4 - You can put the camera in aperture mode and set your apeture so that you get a good balance between flash and ambient light. The camera will adjust the shutter speed, which increases or decreases the effect of the background - while the flash remains a constant. This can be very effective in tricky lighting situations, but be prepared to take lots of test shots to get it right.
5 - You can put the flash in manual mode. That will give you a consistant fixed reduced flash output regardless of what the camera tries to change. You have to keep checking your display to see the effect, but with camera in auto this can be a winner.
6 - Finally, you can go "old school" and put both camera and flash in manual and find your best combination. When I'm pressed for time in tricky conditions I often do this by finding a good setiting for a fixed distance, and then adjusting my apeture up or down as I shoot closer or farther things. We had to do it like this back in the day, and with the histogram on the display, I can get dead on where the camera "brain" would get tricked.

Jun 30, 2009 | Nikon Speedlight SB-600 TTL Flash

1 Answer

Problem with speedlight SB-800


Check the conatcts on the shoe area and also the exp comp is done in the flash or in the cmaera to a minus 7 and that should help the exposure.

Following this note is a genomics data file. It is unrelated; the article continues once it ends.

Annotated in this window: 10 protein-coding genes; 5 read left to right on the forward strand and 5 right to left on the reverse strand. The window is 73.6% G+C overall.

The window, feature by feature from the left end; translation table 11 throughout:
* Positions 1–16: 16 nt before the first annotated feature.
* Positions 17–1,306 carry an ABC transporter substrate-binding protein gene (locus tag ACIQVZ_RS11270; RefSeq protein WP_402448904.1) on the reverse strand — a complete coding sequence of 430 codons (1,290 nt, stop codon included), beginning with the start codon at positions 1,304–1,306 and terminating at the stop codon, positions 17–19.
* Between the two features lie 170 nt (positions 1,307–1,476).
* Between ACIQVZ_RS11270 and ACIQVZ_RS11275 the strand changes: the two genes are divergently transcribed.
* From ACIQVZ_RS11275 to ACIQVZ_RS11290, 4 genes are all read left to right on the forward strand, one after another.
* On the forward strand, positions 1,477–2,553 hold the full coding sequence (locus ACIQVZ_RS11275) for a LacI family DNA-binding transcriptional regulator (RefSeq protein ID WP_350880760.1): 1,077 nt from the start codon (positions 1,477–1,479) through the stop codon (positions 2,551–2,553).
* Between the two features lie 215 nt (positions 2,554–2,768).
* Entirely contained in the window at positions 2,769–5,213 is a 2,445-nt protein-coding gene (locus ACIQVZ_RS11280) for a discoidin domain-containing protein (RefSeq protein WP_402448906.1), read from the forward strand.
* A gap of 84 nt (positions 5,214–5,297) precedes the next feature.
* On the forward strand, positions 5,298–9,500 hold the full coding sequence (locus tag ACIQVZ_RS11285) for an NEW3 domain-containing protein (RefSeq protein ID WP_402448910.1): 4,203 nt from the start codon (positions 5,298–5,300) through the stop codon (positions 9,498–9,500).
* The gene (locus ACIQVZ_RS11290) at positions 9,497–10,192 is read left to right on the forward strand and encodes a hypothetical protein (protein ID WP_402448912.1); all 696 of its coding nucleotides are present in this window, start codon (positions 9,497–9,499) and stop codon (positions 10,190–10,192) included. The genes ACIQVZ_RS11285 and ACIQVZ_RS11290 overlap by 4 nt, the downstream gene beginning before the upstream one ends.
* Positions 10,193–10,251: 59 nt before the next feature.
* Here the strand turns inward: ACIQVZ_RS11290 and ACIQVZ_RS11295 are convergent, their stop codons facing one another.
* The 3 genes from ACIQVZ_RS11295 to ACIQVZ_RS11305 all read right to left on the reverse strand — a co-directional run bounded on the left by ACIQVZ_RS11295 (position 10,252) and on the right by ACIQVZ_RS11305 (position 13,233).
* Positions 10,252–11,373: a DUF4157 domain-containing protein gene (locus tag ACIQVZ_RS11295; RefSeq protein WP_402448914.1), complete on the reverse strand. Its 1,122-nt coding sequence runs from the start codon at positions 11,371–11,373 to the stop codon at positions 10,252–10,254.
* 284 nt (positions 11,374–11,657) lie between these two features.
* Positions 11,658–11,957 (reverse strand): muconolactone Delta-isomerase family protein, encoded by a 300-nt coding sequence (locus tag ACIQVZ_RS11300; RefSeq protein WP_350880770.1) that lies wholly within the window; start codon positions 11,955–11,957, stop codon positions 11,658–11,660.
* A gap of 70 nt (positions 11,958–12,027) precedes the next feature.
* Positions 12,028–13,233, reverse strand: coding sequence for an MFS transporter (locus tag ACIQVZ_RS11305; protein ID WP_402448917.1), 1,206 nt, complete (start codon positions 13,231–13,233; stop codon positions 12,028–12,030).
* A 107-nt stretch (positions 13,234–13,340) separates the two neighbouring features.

Apr 09, 2009 | Nikon Speedlight SB-800 TTL Flash

1 Answer

Black & White shots from Nikon D80


You would be better off shooting in regular mode and converting to B&W using photoshop

Jan 03, 2009 | Nikon Speedlight SB-22S TTL Flash

1 Answer

SB600 Works Erratically...


If red light on flash is blinking, flash is charging. In shooting rapidly, sometimes flash will go off even though it isnt fully charged. This can give dark shots. Flash eats batteries like crazy, best to always use fresh batteries for each shoot.

Apr 14, 2008 | Nikon Speedlight SB-600 TTL Flash

1 Answer

SB800 under exposure


Hi Stew,

Do the following:

ISO: 400
Shooting Mode: RAW or high JPEG
White Balance: Flash
Camera Mode: M
Camera Shutter: 30 or lower
Lens Aperture: 2.8
Flash Mode: A at 2.8
Flash: Wait until flash fully charged

Now, it's magic!
Send me some money for this tips when you make more money and produces great exposures:-)
Now, you're the top photographer in the town.

You can set ISO to 800 if you are not printing bigger than 8 X10.

Hope above are helpful to you and all photographers.

Alexander
atdlee@netzero.com

Nov 22, 2007 | Nikon Speedlight SB-800 TTL Flash